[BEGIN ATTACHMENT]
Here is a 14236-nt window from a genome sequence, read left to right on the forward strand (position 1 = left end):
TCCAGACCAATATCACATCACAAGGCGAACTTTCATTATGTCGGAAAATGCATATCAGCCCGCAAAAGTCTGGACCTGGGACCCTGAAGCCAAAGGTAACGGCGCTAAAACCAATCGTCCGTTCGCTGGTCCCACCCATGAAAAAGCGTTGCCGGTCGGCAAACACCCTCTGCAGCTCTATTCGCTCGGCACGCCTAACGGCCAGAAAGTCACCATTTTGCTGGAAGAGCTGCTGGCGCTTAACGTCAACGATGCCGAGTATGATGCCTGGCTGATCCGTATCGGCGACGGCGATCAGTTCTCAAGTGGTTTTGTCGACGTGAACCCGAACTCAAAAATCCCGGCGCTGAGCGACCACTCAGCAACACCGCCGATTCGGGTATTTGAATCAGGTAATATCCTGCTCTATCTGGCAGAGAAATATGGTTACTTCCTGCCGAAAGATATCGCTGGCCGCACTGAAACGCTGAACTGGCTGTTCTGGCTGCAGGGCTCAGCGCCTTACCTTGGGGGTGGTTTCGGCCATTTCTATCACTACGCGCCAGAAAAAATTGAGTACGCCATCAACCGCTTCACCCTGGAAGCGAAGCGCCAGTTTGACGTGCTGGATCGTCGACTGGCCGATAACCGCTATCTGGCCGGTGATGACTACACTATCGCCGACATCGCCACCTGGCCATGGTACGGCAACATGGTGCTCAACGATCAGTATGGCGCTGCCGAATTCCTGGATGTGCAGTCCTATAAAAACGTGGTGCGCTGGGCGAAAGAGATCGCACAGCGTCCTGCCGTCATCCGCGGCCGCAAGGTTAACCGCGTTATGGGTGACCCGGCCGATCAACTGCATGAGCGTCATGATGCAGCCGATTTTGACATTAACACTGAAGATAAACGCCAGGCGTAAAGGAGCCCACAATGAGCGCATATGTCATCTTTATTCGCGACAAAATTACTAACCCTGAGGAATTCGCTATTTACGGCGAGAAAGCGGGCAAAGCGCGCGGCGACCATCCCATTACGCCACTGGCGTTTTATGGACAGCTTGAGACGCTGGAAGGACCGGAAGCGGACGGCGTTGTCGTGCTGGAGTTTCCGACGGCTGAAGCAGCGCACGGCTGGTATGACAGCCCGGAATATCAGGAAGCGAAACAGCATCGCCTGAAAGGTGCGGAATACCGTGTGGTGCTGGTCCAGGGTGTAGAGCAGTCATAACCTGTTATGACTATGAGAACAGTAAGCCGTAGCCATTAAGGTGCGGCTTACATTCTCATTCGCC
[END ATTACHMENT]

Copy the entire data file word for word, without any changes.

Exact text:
Here is a 14236-nt window from a genome sequence, read left to right on the forward strand (position 1 = left end):
TCCAGACCAATATCACATCACAAGGCGAACTTTCATTATGTCGGAAAATGCATATCAGCCCGCAAAAGTCTGGACCTGGGACCCTGAAGCCAAAGGTAACGGCGCTAAAACCAATCGTCCGTTCGCTGGTCCCACCCATGAAAAAGCGTTGCCGGTCGGCAAACACCCTCTGCAGCTCTATTCGCTCGGCACGCCTAACGGCCAGAAAGTCACCATTTTGCTGGAAGAGCTGCTGGCGCTTAACGTCAACGATGCCGAGTATGATGCCTGGCTGATCCGTATCGGCGACGGCGATCAGTTCTCAAGTGGTTTTGTCGACGTGAACCCGAACTCAAAAATCCCGGCGCTGAGCGACCACTCAGCAACACCGCCGATTCGGGTATTTGAATCAGGTAATATCCTGCTCTATCTGGCAGAGAAATATGGTTACTTCCTGCCGAAAGATATCGCTGGCCGCACTGAAACGCTGAACTGGCTGTTCTGGCTGCAGGGCTCAGCGCCTTACCTTGGGGGTGGTTTCGGCCATTTCTATCACTACGCGCCAGAAAAAATTGAGTACGCCATCAACCGCTTCACCCTGGAAGCGAAGCGCCAGTTTGACGTGCTGGATCGTCGACTGGCCGATAACCGCTATCTGGCCGGTGATGACTACACTATCGCCGACATCGCCACCTGGCCATGGTACGGCAACATGGTGCTCAACGATCAGTATGGCGCTGCCGAATTCCTGGATGTGCAGTCCTATAAAAACGTGGTGCGCTGGGCGAAAGAGATCGCACAGCGTCCTGCCGTCATCCGCGGCCGCAAGGTTAACCGCGTTATGGGTGACCCGGCCGATCAACTGCATGAGCGTCATGATGCAGCCGATTTTGACATTAACACTGAAGATAAACGCCAGGCGTAAAGGAGCCCACAATGAGCGCATATGTCATCTTTATTCGCGACAAAATTACTAACCCTGAGGAATTCGCTATTTACGGCGAGAAAGCGGGCAAAGCGCGCGGCGACCATCCCATTACGCCACTGGCGTTTTATGGACAGCTTGAGACGCTGGAAGGACCGGAAGCGGACGGCGTTGTCGTGCTGGAGTTTCCGACGGCTGAAGCAGCGCACGGCTGGTATGACAGCCCGGAATATCAGGAAGCGAAACAGCATCGCCTGAAAGGTGCGGAATACCGTGTGGTGCTGGTCCAGGGTGTAGAGCAGTCATAACCTGTTATGACTATGAGAACAGTAAGCCGTAGCCATTAAGGTGCGGCTTACATTCTCATTCGCC